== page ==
Marine Patrol Officer Benjamin Burnes, who graduated from the Maine Criminal Justice Academy in May, has already put his training to good use, saving the life of a man whose canoe capsized while fishing recently on
the York River.
At approximately 4 p.m. last Thursday, Officer Burnes and Sergeant Tom Hale had both just come ashore from routine patrol near the York River. They were crossing the Route 103 bridge, heading toward Route One. At that moment Officer Burnes looked out the window and saw a capsized canoe floating in the swift ebb tide current. “I happened to look downriver at the right moment,” said Burnes.
He then saw a man floating in the current. “He was clinging to a cooler floating downstream of the bridge,” said Officer Burnes. The man, Paul Carr of Massachusetts, had been fishing for striped bass with a friend when their canoe over turned. Carr managed to swim to shore while Officer Burnes boarded a skiff operated by a local lobsterman and retrieved the canoe.
As Sergeant Hale and Officer Burnes helped the man to shore they heard another man yelling for help from under the route 103 bridge. “We weren’t there for more than a couple of minutes when I heard someone yell help, help, help up by the bridge,” said Officer Burnes
The second man, Gerard Centrella also of Massachusetts, had been clinging to the Route 103 bridge piling but was attempting to swim ashore despite the five knot current. “I tried to swim for the shore but I couldn’t make it,” said Centrella. “I was so close to the edge. I couldn’t feel my arms or legs. I was yelling for help but I couldn’t see anyone.”
Although weighted down by his gun belt, boots and ballistic vest, Officer Burnes ran to the bank and moved toward the struggling man without hesitation. “I knew he didn’t have much time in that current so I didn’t really think about it and jumped in,” said Officer Burnes. The water survival training he had received months earlier gave him the confidence to react swiftly. “It prepared me for that situation.”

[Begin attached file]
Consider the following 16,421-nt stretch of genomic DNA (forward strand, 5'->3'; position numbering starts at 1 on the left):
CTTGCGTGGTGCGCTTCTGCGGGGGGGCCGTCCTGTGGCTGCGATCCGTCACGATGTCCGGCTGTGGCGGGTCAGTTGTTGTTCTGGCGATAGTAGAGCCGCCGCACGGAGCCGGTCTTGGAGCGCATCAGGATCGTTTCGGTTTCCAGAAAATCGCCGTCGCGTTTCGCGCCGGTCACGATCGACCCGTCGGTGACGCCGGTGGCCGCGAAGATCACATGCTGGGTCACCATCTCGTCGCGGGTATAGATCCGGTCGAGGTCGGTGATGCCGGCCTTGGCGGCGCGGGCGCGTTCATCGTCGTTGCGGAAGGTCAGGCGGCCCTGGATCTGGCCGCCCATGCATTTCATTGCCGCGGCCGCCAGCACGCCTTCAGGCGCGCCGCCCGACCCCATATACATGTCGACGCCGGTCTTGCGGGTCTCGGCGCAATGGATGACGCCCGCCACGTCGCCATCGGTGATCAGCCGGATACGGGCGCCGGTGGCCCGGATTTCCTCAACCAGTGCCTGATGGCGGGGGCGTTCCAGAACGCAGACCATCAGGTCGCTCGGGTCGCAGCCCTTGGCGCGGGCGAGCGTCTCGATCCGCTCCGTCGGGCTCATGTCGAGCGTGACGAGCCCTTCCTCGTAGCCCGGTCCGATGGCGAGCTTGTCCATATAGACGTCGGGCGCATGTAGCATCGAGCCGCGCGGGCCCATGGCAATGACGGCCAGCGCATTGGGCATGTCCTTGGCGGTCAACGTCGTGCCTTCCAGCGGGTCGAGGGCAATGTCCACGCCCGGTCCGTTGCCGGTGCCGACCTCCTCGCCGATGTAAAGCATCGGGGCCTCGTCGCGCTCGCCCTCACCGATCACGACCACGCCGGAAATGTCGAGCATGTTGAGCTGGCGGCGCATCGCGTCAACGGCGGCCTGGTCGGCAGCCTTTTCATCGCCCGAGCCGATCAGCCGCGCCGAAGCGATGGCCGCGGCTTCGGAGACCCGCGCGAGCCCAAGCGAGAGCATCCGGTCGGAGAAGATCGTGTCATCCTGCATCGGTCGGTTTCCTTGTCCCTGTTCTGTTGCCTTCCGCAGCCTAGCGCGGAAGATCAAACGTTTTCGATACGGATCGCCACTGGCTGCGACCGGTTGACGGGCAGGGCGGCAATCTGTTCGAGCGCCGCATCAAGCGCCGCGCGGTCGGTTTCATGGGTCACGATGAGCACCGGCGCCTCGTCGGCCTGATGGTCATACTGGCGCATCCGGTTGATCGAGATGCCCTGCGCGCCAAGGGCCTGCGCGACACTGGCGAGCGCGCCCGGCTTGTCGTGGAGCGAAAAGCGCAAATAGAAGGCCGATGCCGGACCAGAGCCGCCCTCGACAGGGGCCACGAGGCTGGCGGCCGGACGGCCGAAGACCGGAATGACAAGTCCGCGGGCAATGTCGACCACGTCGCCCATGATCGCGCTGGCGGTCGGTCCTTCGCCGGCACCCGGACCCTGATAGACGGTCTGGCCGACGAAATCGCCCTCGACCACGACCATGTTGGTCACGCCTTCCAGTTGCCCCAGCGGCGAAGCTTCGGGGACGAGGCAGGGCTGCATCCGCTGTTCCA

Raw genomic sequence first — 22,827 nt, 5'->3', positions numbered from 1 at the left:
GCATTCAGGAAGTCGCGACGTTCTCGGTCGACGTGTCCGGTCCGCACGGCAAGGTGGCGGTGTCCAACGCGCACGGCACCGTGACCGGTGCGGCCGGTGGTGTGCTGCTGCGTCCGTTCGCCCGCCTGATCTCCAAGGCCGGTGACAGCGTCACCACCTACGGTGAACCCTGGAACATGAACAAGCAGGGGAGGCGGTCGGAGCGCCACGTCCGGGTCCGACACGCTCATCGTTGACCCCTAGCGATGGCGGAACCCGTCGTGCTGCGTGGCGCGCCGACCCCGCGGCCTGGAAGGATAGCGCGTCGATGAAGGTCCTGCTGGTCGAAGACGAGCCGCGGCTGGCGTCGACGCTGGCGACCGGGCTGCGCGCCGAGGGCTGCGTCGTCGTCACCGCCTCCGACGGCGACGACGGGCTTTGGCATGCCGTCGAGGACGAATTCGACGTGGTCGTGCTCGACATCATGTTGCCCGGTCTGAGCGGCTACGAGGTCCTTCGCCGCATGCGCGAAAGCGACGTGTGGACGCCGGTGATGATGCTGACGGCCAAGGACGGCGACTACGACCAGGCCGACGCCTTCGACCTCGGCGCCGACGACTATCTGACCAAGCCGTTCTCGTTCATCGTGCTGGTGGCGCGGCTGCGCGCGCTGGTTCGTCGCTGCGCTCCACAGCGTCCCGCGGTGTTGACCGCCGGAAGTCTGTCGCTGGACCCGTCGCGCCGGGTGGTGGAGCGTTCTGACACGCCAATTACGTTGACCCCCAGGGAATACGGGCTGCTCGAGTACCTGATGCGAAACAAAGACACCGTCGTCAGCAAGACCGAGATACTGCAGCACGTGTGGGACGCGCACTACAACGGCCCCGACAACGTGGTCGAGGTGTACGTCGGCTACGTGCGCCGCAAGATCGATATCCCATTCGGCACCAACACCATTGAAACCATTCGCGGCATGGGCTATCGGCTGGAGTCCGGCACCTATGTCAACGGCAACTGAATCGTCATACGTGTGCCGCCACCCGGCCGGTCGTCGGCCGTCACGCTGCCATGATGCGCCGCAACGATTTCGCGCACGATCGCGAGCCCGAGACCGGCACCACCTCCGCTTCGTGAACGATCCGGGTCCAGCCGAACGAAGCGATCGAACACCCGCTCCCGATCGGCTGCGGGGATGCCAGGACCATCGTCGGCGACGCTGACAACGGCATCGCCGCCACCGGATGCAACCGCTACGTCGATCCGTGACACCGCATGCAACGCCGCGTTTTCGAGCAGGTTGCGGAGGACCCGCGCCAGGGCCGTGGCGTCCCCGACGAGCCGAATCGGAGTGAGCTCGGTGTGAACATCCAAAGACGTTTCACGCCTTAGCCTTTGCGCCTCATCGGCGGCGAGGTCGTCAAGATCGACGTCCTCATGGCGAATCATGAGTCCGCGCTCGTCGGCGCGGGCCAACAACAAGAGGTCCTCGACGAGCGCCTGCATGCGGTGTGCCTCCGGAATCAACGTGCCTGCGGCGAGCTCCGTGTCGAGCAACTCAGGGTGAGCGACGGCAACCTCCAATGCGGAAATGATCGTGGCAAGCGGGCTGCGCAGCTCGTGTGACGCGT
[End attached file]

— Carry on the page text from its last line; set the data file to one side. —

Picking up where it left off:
As he swam toward the man, it became clear to Officer Burnes that Centrella was struggling for his life. “He was saying – I can’t get out of the current. He kept asking me to help him,” said Officer Burnes.
“When I saw him,” said Centrella,” I thought – I’m not going to die in this river.”
“I reached out my hand to him and told him to keep his head above water,” said Officer Burnes. “I grabbed his hand and swam on my back toward shore. He keeled over when he got to shore. He was exhausted from fighting that current.”
Once on-shore, Centrella expressed gratitude to the young Marine Patrol Officer who had saved his life. “I said you saved my life. I told him I’m never going to forget your face. I’ll forever be grateful.”
Both victims were checked by local EMS personnel and were not taken to a hospital.
“Officer Burnes showed extraordinary instinct and skill in performing this daring rescue,” said Sergeant Hale. “We teach the skills to handle your self in the water, but the instinct to act without hesitation came naturally to this young Officer and will serve him well throughout his career.”
Three weeks into his new job and Officer Burnes is pleased he chose to become a Marine Patrol Officer. “I think its great. I couldn’t imagine having a career that started out like this. Being able to help people is very rewarding. If this is what the first three weeks is like, I look forward to the next 25 years.”